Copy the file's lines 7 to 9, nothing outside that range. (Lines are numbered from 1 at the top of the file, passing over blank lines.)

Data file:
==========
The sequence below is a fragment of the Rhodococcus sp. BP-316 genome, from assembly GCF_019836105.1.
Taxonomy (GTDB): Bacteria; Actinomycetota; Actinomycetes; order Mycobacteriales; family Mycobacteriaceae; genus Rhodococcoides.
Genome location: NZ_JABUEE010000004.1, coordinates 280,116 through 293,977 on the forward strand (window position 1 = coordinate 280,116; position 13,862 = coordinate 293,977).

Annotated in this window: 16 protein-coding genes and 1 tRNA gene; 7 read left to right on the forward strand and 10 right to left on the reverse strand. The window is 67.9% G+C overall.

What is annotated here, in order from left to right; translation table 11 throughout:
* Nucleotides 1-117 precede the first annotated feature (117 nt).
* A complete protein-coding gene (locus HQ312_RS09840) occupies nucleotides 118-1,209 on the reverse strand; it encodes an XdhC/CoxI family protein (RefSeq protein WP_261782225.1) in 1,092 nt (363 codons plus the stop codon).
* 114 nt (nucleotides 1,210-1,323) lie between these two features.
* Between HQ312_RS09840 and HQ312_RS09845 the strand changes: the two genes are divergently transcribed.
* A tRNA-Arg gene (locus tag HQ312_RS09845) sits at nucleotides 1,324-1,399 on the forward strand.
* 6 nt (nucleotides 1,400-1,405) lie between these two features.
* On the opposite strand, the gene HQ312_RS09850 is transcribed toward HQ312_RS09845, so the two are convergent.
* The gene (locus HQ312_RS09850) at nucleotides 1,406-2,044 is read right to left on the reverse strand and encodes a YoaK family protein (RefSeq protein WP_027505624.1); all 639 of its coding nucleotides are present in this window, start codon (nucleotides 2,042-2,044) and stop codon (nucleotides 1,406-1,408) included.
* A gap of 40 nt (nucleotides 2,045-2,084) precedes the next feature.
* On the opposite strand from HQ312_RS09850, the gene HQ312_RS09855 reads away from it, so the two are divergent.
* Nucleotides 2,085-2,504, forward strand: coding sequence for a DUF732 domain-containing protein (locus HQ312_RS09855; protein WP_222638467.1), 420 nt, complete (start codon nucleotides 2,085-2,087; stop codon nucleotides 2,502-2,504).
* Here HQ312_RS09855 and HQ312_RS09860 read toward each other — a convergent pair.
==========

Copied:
* A complete protein-coding gene (locus HQ312_RS09840) occupies nucleotides 118-1,209 on the reverse strand; it encodes an XdhC/CoxI family protein (RefSeq protein WP_261782225.1) in 1,092 nt (363 codons plus the stop codon).
* 114 nt (nucleotides 1,210-1,323) lie between these two features.
* Between HQ312_RS09840 and HQ312_RS09845 the strand changes: the two genes are divergently transcribed.